Dell targets HP, Cisco with new blade arrays
Vendor unveils converged infrastructure offerings
Dell has upped its ability to compete head-to-head against HP and Cisco in the data centre with after it unveiled its converged infrastructure offering.
The new converged offerings combine Dell servers, networking and a new blade version of its EqualLogic storage products, all of which can be managed as a whole within a single enclosure.
Converged infrastructure refers to tying server, storage and IP networking into an integrated solution in order to give customers a single vendor source for building data centers and moving towards cloud computing.
Dell is a relative newcomer to the converged infrastructure business, following such competitors as HP and its Matrix offering, Cisco, which matches its UCS server and networking architecture with storage from either NetApp or EMC.
Dell's new converged infrastructure offering, the Dell Converged Blade Data Center solution, combines the company's new EqualLogic Blade Arrays, its latest Dell PowerEdge blade servers and Dell's Force10 MXL 40-Gbit-per-second blade switches, all within the same enclosure.
The fact that all the parts are contained in the same Dell blade chassis and managed by the same software is a big part of what makes the Dell Converged Blade Data Center solution both unique and very competitive, said Brad Anderson, senior vice president of Dell's Enterprise Product Group.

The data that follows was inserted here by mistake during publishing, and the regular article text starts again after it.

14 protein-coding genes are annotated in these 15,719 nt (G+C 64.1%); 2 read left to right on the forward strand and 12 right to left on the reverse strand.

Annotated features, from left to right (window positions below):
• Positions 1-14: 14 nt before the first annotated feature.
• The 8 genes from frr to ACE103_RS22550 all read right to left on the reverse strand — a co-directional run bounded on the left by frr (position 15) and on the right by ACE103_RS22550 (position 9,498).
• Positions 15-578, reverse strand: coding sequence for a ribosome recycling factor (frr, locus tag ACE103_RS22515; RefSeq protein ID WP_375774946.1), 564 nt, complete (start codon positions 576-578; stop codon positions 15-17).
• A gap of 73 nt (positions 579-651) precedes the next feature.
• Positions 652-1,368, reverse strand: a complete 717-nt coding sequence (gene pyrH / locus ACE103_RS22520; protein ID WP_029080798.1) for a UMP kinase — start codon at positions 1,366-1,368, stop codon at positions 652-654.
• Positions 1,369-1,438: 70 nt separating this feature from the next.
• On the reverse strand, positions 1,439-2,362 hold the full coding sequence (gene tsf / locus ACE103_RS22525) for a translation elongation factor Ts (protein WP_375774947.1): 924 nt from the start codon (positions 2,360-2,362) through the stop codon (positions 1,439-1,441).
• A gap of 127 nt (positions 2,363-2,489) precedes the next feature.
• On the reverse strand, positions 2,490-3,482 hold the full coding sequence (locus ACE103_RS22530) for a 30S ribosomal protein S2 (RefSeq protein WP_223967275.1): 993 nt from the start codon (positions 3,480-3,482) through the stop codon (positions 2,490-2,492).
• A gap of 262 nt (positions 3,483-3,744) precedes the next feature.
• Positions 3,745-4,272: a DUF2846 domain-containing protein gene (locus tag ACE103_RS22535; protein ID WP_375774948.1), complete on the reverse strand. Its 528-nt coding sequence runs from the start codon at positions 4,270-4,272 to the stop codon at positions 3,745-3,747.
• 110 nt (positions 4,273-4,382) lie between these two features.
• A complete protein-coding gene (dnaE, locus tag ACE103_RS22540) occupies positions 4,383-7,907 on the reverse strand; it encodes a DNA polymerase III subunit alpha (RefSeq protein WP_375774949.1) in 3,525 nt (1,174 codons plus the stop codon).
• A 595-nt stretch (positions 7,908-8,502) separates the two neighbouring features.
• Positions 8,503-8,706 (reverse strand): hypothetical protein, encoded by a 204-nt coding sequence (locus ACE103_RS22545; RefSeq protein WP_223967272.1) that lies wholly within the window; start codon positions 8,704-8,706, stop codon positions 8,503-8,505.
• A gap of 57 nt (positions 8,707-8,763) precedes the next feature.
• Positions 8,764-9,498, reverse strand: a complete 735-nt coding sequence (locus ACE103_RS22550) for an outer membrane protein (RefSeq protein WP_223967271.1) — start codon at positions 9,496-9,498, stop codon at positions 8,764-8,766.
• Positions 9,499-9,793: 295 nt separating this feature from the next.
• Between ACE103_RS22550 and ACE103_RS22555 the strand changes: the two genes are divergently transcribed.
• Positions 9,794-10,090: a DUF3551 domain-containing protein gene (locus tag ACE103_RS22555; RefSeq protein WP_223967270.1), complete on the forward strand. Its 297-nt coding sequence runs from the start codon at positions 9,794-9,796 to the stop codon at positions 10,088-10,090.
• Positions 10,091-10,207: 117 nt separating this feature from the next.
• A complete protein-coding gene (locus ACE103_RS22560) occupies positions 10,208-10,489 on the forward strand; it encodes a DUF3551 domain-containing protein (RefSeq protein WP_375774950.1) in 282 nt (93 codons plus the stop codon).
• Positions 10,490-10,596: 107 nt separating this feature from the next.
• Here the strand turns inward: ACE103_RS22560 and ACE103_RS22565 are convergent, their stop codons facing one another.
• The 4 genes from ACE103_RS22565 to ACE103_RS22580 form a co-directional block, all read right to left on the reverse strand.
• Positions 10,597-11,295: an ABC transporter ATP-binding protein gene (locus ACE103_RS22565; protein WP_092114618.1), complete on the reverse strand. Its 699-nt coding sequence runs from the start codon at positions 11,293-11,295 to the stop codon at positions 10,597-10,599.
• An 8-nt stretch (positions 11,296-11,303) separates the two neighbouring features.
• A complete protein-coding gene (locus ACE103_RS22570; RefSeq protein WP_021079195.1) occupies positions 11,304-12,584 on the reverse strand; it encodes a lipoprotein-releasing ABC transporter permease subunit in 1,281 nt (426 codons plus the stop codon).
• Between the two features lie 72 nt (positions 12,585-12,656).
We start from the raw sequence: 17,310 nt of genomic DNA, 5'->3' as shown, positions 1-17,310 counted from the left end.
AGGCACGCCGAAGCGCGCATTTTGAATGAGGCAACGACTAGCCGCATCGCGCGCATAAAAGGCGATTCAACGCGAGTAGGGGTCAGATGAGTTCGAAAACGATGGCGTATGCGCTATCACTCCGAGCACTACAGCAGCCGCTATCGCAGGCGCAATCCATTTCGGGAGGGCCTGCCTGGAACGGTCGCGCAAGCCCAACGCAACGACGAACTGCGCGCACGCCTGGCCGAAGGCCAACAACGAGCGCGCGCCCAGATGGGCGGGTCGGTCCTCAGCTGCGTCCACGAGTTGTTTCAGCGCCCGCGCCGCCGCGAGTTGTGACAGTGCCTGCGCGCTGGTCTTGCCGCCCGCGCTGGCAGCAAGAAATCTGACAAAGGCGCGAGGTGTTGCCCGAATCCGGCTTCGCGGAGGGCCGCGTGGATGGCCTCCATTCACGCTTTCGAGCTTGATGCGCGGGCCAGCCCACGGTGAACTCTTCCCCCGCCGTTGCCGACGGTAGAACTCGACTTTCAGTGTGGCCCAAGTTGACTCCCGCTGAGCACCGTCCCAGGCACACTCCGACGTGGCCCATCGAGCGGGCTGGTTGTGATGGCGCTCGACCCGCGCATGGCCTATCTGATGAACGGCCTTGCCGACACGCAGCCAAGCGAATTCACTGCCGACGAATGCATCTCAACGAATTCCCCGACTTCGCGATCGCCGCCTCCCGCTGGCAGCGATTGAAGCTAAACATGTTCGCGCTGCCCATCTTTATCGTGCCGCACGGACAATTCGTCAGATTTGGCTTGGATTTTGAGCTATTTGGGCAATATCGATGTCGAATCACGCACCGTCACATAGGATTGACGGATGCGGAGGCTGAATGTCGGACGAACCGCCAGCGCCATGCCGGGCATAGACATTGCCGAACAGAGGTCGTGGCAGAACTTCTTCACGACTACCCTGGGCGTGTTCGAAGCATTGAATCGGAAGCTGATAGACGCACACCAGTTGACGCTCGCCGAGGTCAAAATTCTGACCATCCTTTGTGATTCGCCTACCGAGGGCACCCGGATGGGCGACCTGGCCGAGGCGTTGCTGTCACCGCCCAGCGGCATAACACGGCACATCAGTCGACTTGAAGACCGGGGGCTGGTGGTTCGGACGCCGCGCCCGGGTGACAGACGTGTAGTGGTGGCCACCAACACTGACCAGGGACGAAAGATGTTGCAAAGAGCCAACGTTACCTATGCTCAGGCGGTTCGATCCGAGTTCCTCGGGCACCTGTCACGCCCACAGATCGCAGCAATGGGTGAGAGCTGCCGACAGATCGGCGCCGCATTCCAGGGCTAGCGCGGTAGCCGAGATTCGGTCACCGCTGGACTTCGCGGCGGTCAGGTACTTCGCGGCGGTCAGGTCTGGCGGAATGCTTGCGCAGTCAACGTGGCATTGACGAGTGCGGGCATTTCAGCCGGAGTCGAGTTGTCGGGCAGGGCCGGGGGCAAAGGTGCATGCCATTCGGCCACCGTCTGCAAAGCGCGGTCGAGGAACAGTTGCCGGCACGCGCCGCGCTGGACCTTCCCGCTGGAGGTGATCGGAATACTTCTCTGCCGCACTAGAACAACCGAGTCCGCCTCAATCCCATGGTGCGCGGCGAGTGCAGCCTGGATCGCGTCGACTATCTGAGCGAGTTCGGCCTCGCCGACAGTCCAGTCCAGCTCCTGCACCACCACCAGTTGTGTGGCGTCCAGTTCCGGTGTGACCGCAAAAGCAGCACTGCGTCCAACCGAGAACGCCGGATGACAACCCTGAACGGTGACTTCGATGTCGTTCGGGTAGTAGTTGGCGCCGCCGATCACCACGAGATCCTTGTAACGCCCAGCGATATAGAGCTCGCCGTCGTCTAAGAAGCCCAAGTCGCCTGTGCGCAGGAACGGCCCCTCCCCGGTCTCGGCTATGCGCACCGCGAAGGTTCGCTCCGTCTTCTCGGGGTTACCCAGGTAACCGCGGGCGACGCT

The solution includes the industry's first 40-Gbit switch in a blade form factor, the first quarter-height enterprise server blades designed for maximum performance density and the first enterprise-class storage solutions designed for blade enclosures, and it comes with software to manage it all within the enclosure, Anderson said.
"Cisco's offering is centred on the fabric and network, but its compute products are relatively new," he said. "And in the storage market, Cisco is absent. So, most of its management is focused on simplifying the network."
HP, on the other hand, has been in the converged infrastructure market for a long time, Anderson said. "As a result, HP has added to its blade environment over the years," he said. "Maybe too much. The fact is, HP has been in this forever but has no enterprise storage blade and no 40-Gbit networking uplink. They're not taking a converged point of view."